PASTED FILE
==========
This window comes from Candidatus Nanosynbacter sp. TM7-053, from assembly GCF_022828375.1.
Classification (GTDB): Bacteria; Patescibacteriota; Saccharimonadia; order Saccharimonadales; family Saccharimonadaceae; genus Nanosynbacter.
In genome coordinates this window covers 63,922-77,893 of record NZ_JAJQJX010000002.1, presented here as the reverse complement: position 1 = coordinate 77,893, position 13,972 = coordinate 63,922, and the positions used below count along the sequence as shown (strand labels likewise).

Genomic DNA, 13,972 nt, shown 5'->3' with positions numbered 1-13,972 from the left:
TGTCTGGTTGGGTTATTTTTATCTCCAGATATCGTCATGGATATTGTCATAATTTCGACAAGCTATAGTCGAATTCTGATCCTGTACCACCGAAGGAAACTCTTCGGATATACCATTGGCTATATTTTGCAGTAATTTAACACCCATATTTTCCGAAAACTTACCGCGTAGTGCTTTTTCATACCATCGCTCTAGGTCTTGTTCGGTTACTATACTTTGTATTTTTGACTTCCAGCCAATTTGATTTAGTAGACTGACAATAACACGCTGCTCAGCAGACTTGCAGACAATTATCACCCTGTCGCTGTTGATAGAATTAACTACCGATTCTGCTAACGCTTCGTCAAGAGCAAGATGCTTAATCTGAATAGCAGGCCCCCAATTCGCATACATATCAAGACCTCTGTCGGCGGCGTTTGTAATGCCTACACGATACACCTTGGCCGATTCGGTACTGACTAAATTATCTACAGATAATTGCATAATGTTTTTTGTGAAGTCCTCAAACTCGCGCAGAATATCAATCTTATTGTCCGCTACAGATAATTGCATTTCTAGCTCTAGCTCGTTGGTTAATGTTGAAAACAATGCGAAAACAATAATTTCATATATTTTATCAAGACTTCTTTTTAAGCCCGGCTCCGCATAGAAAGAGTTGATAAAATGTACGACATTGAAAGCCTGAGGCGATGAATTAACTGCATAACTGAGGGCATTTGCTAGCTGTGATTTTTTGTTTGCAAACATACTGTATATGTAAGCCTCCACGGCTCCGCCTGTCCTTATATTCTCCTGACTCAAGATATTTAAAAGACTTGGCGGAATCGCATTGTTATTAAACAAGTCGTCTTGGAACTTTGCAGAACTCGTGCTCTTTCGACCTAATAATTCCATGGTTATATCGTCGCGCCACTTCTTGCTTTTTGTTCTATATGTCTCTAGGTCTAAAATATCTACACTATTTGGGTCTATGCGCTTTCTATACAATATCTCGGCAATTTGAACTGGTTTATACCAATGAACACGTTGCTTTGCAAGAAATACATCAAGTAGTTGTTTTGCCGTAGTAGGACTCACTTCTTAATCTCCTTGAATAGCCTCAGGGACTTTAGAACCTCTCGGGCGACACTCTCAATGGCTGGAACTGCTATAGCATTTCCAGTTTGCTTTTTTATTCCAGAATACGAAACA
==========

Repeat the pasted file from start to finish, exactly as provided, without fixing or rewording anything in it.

This window comes from Candidatus Nanosynbacter sp. TM7-053, from assembly GCF_022828375.1.
Classification (GTDB): Bacteria; Patescibacteriota; Saccharimonadia; order Saccharimonadales; family Saccharimonadaceae; genus Nanosynbacter.
In genome coordinates this window covers 63,922-77,893 of record NZ_JAJQJX010000002.1, presented here as the reverse complement: position 1 = coordinate 77,893, position 13,972 = coordinate 63,922, and the positions used below count along the sequence as shown (strand labels likewise).

Genomic DNA, 13,972 nt, shown 5'->3' with positions numbered 1-13,972 from the left:
TGTCTGGTTGGGTTATTTTTATCTCCAGATATCGTCATGGATATTGTCATAATTTCGACAAGCTATAGTCGAATTCTGATCCTGTACCACCGAAGGAAACTCTTCGGATATACCATTGGCTATATTTTGCAGTAATTTAACACCCATATTTTCCGAAAACTTACCGCGTAGTGCTTTTTCATACCATCGCTCTAGGTCTTGTTCGGTTACTATACTTTGTATTTTTGACTTCCAGCCAATTTGATTTAGTAGACTGACAATAACACGCTGCTCAGCAGACTTGCAGACAATTATCACCCTGTCGCTGTTGATAGAATTAACTACCGATTCTGCTAACGCTTCGTCAAGAGCAAGATGCTTAATCTGAATAGCAGGCCCCCAATTCGCATACATATCAAGACCTCTGTCGGCGGCGTTTGTAATGCCTACACGATACACCTTGGCCGATTCGGTACTGACTAAATTATCTACAGATAATTGCATAATGTTTTTTGTGAAGTCCTCAAACTCGCGCAGAATATCAATCTTATTGTCCGCTACAGATAATTGCATTTCTAGCTCTAGCTCGTTGGTTAATGTTGAAAACAATGCGAAAACAATAATTTCATATATTTTATCAAGACTTCTTTTTAAGCCCGGCTCCGCATAGAAAGAGTTGATAAAATGTACGACATTGAAAGCCTGAGGCGATGAATTAACTGCATAACTGAGGGCATTTGCTAGCTGTGATTTTTTGTTTGCAAACATACTGTATATGTAAGCCTCCACGGCTCCGCCTGTCCTTATATTCTCCTGACTCAAGATATTTAAAAGACTTGGCGGAATCGCATTGTTATTAAACAAGTCGTCTTGGAACTTTGCAGAACTCGTGCTCTTTCGACCTAATAATTCCATGGTTATATCGTCGCGCCACTTCTTGCTTTTTGTTCTATATGTCTCTAGGTCTAAAATATCTACACTATTTGGGTCTATGCGCTTTCTATACAATATCTCGGCAATTTGAACTGGTTTATACCAATGAACACGTTGCTTTGCAAGAAATACATCAAGTAGTTGTTTTGCCGTAGTAGGACTCACTTCTTAATCTCCTTGAATAGCCTCAGGGACTTTAGAACCTCTCGGGCGACACTCTCAATGGCTGGAACTGCTATAGCATTTCCAGTTTGCTTTTTTATTCCAGAATACGAAACA